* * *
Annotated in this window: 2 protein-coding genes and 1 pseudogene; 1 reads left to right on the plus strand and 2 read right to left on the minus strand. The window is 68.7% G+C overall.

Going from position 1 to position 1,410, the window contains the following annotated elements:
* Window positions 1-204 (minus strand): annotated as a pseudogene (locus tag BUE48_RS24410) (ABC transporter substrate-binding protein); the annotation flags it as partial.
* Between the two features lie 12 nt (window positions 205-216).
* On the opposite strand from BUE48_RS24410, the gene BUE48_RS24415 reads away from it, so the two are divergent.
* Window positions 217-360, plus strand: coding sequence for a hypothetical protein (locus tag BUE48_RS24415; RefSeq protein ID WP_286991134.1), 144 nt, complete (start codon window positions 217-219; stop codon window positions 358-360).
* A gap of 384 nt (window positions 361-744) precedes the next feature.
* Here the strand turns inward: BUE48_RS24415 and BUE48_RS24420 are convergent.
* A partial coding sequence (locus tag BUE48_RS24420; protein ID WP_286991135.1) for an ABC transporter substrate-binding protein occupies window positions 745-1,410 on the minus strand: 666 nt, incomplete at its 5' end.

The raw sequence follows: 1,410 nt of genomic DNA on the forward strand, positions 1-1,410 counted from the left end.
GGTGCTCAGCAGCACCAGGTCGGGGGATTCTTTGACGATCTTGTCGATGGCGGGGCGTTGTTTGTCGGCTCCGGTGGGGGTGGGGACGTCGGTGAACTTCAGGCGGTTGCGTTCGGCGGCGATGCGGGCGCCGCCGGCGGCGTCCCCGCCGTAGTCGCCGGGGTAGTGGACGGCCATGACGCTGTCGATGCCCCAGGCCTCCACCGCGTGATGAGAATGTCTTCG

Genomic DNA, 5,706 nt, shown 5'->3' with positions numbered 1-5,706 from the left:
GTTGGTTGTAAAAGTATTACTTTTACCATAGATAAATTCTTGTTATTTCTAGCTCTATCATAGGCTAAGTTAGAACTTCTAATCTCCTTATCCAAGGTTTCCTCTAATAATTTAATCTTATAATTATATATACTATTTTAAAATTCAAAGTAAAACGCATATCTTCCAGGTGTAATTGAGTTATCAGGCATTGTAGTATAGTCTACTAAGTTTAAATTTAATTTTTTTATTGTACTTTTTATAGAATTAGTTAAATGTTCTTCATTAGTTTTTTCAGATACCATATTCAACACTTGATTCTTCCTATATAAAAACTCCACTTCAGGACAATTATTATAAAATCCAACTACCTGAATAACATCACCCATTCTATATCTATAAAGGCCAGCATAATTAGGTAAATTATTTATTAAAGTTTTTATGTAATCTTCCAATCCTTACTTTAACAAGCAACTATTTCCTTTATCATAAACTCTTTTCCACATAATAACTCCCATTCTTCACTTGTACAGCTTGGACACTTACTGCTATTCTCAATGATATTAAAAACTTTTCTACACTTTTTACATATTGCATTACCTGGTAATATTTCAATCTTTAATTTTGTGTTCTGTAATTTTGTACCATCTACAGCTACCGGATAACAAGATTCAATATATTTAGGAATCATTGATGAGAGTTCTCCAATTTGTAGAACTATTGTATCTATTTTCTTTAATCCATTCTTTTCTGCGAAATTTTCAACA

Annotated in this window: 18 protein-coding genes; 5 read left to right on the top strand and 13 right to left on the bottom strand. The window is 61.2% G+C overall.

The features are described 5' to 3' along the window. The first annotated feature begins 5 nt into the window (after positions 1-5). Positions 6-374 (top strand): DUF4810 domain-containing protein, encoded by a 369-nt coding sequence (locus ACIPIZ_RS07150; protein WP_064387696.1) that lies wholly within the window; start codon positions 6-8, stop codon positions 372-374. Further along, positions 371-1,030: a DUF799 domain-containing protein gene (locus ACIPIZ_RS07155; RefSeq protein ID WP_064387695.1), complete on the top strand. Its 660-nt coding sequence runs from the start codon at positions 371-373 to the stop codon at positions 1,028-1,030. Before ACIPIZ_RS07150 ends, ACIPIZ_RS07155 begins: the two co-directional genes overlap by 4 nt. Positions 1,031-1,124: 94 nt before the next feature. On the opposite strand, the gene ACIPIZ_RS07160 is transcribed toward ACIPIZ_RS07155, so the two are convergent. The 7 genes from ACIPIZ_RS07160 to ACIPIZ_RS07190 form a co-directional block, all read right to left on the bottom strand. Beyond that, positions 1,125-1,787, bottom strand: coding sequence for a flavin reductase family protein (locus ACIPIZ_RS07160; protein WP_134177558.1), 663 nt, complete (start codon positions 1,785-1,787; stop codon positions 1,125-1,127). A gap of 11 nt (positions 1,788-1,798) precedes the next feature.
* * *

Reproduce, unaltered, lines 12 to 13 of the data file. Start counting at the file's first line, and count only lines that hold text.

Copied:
Genomic DNA, 5,706 nt, shown 5'->3' with positions numbered 1-5,706 from the left:
GTTGGTTGTAAAAGTATTACTTTTACCATAGATAAATTCTTGTTATTTCTAGCTCTATCATAGGCTAAGTTAGAACTTCTAATCTCCTTATCCAAGGTTTCCTCTAATAATTTAATCTTATAATTATATATACTATTTTAAAATTCAAAGTAAAACGCATATCTTCCAGGTGTAATTGAGTTATCAGGCATTGTAGTATAGTCTACTAAGTTTAAATTTAATTTTTTTATTGTACTTTTTATAGAATTAGTTAAATGTTCTTCATTAGTTTTTTCAGATACCATATTCAACACTTGATTCTTCCTATATAAAAACTCCACTTCAGGACAATTATTATAAAATCCAACTACCTGAATAACATCACCCATTCTATATCTATAAAGGCCAGCATAATTAGGTAAATTATTTATTAAAGTTTTTATGTAATCTTCCAATCCTTACTTTAACAAGCAACTATTTCCTTTATCATAAACTCTTTTCCACATAATAACTCCCATTCTTCACTTGTACAGCTTGGACACTTACTGCTATTCTCAATGATATTAAAAACTTTTCTACACTTTTTACATATTGCATTACCTGGTAATATTTCAATCTTTAATTTTGTGTTCTGTAATTTTGTACCATCTACAGCTACCGGATAACAAGATTCAATATATTTAGGAATCATTGATGAGAGTTCTCCAATTTGTAGAACTATTGTATCTATTTTCTTTAATCCATTCTTTTCTGCGAAATTTTCAACA